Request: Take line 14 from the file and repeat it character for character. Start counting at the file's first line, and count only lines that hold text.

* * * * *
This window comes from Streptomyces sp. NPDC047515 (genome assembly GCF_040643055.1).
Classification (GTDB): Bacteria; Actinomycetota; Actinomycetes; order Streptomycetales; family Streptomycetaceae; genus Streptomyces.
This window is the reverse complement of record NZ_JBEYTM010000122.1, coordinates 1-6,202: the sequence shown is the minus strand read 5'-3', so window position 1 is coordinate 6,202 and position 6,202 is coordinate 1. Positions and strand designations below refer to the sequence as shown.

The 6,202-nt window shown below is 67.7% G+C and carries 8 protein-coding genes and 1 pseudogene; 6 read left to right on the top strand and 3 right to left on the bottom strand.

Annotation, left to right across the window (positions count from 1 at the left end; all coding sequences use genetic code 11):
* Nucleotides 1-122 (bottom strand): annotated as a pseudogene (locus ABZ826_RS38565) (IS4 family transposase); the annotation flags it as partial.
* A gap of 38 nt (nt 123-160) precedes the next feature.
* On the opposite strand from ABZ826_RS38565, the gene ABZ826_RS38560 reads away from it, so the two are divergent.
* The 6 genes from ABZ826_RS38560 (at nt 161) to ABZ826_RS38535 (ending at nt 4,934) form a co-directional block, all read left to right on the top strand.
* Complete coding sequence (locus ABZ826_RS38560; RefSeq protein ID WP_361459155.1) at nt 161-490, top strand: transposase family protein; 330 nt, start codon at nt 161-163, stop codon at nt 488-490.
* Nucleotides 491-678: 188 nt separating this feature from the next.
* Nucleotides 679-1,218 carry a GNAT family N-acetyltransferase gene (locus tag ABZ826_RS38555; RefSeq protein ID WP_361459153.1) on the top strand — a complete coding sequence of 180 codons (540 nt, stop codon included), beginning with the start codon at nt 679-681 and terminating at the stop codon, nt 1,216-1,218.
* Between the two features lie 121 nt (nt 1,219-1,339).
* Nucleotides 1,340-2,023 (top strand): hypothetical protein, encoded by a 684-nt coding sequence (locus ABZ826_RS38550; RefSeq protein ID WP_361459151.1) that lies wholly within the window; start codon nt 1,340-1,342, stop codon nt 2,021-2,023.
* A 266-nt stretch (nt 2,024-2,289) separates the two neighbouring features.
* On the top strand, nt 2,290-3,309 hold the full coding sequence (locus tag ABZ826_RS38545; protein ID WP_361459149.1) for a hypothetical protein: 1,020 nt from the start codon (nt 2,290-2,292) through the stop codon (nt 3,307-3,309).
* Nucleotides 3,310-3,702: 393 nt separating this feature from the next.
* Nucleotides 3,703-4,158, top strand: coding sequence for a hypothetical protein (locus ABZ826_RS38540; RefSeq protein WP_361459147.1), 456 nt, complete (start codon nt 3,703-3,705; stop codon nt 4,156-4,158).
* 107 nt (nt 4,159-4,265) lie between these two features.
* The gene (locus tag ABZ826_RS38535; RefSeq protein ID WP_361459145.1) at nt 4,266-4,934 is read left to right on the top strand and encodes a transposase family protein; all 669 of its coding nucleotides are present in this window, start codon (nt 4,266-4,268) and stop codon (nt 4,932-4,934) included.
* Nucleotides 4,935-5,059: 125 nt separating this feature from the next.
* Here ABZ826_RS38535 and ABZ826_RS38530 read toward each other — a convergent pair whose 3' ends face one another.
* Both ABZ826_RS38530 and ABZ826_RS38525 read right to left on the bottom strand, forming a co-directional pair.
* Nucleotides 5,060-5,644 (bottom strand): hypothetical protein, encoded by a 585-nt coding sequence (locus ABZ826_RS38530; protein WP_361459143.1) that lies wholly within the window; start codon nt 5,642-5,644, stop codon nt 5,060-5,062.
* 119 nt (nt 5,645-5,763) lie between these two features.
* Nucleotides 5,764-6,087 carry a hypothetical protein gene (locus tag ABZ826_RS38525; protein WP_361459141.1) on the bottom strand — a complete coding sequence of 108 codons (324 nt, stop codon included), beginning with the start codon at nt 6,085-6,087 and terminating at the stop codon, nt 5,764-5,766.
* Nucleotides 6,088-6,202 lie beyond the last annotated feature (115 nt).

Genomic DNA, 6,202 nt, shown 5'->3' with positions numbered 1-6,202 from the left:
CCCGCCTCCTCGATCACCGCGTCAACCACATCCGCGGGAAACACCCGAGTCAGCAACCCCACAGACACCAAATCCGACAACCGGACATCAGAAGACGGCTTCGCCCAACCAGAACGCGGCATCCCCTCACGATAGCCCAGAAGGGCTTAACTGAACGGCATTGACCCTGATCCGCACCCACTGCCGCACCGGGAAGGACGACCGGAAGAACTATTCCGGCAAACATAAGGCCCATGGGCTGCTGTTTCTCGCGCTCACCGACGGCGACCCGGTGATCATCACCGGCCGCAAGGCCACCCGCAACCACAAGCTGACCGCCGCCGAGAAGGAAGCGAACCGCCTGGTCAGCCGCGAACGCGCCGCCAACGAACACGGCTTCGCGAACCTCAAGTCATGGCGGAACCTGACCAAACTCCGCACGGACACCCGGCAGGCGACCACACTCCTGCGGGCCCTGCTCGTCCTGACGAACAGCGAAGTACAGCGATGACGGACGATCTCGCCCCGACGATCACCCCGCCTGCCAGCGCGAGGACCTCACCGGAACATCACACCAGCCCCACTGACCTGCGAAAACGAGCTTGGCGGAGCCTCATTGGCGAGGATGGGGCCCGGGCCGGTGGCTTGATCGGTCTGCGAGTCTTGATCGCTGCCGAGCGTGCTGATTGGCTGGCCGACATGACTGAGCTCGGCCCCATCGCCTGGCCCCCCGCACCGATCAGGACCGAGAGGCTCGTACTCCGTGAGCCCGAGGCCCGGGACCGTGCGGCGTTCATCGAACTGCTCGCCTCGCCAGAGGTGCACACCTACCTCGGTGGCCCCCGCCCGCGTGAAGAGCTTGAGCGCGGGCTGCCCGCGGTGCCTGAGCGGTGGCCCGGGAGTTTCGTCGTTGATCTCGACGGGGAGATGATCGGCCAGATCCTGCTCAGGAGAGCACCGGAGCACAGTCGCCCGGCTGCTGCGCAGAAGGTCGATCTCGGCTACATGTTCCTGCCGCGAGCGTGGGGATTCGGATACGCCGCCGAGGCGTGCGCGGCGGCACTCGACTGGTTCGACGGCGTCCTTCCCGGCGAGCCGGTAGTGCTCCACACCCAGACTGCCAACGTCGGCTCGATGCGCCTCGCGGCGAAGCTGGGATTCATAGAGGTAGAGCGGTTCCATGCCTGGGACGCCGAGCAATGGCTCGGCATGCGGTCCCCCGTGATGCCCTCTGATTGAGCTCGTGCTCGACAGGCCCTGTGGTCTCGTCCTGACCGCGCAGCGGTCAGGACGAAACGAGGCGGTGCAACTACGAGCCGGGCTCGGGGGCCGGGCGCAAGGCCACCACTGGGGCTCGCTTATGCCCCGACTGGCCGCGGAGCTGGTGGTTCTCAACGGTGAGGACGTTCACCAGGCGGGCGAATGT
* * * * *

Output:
* Nucleotides 1,340-2,023 (top strand): hypothetical protein, encoded by a 684-nt coding sequence (locus ABZ826_RS38550; RefSeq protein ID WP_361459151.1) that lies wholly within the window; start codon nt 1,340-1,342, stop codon nt 2,021-2,023.